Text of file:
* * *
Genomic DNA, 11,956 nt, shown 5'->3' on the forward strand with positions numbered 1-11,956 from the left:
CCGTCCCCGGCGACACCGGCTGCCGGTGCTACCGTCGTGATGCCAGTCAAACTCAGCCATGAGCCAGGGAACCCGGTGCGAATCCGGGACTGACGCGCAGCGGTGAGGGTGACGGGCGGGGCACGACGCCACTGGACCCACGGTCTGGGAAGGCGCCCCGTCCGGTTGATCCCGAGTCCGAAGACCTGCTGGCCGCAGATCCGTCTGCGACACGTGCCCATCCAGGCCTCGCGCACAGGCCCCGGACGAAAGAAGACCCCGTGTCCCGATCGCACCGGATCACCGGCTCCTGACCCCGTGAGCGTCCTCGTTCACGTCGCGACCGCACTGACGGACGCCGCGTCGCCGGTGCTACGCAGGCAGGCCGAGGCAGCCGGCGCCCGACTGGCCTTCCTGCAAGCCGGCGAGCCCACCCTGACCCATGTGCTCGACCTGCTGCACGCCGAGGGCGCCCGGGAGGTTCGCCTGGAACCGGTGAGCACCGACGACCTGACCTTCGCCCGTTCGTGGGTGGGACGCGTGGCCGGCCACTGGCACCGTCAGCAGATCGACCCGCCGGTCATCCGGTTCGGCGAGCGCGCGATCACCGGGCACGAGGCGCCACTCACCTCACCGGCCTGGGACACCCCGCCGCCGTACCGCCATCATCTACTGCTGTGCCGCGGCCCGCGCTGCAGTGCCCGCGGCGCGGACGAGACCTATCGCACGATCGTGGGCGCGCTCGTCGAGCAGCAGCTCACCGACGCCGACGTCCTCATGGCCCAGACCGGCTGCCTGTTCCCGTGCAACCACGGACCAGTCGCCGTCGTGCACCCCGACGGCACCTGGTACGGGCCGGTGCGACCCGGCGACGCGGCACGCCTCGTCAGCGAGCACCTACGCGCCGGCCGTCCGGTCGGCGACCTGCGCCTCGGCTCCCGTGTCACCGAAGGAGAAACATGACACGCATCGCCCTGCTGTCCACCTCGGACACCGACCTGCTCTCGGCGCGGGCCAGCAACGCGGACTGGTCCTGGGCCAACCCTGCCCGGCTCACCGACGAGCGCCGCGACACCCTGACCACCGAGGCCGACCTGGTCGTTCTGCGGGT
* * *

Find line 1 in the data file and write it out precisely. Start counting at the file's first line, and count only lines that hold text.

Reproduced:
Genomic DNA, 11,956 nt, shown 5'->3' on the forward strand with positions numbered 1-11,956 from the left: